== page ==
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MAYBE not - “American Culture in its Present form is Problematic,” by Andrew Schatkin

There was a time when poets such as Shelley, Byron, Tennyson, and Browning had a wide audience in the English-speaking world. John Stuart Mill, an English 19th century philosopher, had a wide intellectual impact on the English-speaking world and was even in the House of Commons at one point. In short, writers, poets, and philosophers at one time generated great respect and a substantial public following. Even in the 20th century, philosophers such as John Dewey and Bertrand Russell had a great public impact. There persons were in some ways the celebrities of their time.

It is apparent that times have altered and changed and one may wonder if the change has been for the good. American society has admiration for and sets up on a pedestal the wealthy, the rich and the famous. For some time now, it has been pounded into the psyche and minds of the American public that persons with wealth, notoriety, and celebrity fame are the ones to whom we should look up. Images of the rich and famous are constantly flashed for us by way of television, images, computer images and the silver screen. The American public has been propagandized into believing that the rich and famous are the persons to be admired and respected. This is absolutely ridiculous. In our society, little respect is given to intellectual activity whether scientific or otherwise. The American people are told to respect money and success.

In the early 20th century, Albert Schweitzer left his post in France to serve, for no money reward, African natives in what was then French Africa. He did so because of his Christian commitment to alleviate suffering. It is possible that in today's world he would be ignored and the public eye would be focused on former Mayor Bloomberg and Mitt Romney. For every rich and famous celebrity, there is a humble doctor saving lives, a farmer raising food for the world, and, one may hope, a lawyer bringing some form of justice to his clients. For every celebrity and for every one of the rich and famous whose images appear on television and newspapers, there is a mission post throughout the world in which believing Christian render free medical care and establish free schooling for persons too poor to get that help. One may conclude that being rich and famous does not mean a great deal.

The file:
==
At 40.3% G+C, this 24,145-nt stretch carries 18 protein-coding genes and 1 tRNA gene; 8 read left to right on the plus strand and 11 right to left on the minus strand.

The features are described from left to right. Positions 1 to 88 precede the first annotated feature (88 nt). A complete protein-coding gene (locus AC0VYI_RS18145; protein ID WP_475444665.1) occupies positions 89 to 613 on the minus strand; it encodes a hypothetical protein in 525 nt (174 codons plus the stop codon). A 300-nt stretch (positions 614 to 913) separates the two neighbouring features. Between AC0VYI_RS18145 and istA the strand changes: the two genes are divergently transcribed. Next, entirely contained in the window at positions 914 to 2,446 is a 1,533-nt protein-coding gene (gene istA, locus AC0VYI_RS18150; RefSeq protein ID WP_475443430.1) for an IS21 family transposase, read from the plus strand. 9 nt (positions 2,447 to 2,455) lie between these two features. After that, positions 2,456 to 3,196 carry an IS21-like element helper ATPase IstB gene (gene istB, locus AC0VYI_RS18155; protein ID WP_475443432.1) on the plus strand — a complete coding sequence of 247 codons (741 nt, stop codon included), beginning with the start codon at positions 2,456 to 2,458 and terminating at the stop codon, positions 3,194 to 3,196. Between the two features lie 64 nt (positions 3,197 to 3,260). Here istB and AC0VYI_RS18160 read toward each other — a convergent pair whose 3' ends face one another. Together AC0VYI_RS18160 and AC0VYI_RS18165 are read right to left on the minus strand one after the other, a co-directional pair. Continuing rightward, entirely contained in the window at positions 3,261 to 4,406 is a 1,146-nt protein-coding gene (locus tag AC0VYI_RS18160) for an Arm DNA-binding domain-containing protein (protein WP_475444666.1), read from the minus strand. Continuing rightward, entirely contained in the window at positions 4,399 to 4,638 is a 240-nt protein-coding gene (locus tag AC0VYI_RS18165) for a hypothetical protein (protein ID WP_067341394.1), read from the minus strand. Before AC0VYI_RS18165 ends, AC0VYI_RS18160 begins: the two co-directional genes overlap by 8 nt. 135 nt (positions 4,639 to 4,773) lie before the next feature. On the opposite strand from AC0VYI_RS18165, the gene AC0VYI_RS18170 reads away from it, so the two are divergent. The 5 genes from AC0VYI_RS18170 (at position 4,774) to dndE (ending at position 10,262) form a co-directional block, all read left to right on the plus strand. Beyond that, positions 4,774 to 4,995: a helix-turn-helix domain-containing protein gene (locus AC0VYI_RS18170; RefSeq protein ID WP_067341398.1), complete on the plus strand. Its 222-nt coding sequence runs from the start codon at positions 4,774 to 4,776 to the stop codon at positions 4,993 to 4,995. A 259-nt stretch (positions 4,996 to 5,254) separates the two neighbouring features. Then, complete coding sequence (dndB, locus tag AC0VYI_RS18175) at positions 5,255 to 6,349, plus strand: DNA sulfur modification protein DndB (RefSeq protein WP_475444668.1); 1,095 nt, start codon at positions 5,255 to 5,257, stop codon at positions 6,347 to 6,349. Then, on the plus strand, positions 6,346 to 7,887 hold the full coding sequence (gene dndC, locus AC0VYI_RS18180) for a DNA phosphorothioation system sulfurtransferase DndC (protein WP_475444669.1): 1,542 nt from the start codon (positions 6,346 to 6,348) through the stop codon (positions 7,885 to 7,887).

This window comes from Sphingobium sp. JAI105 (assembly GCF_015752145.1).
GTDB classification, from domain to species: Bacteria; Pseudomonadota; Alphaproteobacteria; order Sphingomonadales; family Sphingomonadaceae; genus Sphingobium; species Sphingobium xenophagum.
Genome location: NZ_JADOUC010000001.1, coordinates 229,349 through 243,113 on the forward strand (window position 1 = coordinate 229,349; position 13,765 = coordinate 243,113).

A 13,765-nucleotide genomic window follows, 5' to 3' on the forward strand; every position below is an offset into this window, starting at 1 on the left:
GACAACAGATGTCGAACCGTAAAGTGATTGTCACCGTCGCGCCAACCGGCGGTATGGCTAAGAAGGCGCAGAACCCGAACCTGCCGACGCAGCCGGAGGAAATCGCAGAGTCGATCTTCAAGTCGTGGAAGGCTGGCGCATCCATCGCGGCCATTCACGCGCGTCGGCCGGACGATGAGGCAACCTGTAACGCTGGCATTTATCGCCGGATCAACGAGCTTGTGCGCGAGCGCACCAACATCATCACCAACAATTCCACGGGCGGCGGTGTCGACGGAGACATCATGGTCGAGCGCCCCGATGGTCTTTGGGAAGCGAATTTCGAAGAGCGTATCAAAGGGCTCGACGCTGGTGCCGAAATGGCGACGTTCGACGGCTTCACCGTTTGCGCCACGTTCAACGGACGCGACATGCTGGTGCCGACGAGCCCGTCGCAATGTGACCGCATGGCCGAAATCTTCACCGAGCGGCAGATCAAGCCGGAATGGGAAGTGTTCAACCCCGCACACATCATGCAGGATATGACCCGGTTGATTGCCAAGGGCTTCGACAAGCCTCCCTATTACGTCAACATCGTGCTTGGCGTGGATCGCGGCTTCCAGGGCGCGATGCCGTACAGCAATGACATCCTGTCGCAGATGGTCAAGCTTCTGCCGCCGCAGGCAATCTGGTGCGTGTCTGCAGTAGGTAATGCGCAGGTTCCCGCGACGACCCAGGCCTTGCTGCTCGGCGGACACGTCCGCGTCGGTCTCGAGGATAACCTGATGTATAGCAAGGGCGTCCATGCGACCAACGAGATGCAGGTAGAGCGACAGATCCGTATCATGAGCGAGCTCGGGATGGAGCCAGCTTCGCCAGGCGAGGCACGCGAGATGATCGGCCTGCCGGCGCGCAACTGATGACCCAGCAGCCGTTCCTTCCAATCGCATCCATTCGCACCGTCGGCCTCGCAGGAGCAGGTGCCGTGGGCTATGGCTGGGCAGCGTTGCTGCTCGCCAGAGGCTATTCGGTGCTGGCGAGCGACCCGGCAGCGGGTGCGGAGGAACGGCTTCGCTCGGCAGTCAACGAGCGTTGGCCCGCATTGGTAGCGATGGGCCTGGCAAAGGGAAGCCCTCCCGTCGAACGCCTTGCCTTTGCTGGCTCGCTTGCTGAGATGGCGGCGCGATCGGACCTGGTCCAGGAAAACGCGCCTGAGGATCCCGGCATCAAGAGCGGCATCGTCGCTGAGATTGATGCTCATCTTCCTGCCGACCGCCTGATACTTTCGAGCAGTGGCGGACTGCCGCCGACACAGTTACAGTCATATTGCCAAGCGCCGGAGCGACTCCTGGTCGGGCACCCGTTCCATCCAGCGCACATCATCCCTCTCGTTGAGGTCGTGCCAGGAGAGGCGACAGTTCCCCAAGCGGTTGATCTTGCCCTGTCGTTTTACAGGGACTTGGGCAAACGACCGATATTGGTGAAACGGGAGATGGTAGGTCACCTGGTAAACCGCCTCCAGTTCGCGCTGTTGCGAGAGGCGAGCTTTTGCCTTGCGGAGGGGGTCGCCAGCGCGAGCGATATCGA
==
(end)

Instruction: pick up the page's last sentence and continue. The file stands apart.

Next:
Thus I suggest that American culture, which elevates fame, money, and riches, is a poor culture. There is no respect in America for a great writer who earns no money. There is a great respect for sports figures and actors and actresses because, in American society, success is the benchmark and keystone. How one dresses, for an American, defines that person.

In my opinion, American culture is shallow and deficient in its thrust and meaning. Culture should be defined by artistic, intellectual, scientific and literary contributions, and not by wealth appearance, looks, or the images of success that the media impose on the American public and propagandize into believing their validity and Truth.

Times change. In the 4th century A.D., wealthy people went into the desert of Egypt to find Christ. In today's world, people seek to find what they wish will define themselves in their Lexus or their house in the Hamptons or their penthouse on Park Avenue. It remains to be seen where the truth lies. One may only say that a Galilean peasant 2000 years ago founded a movement that is followed by two billion people today. One may wonder whether the wealth and success that American pop culture idolizes will last beyond the deaths of the persons who have presented to us in their lifetimes images that are fictional and false and have no truth.

Educational and Business Consultant, Writer, Speaker, and Teacher. He is the author of five book chapter in the areas of Evidence, Criminal Law, and Family Law.


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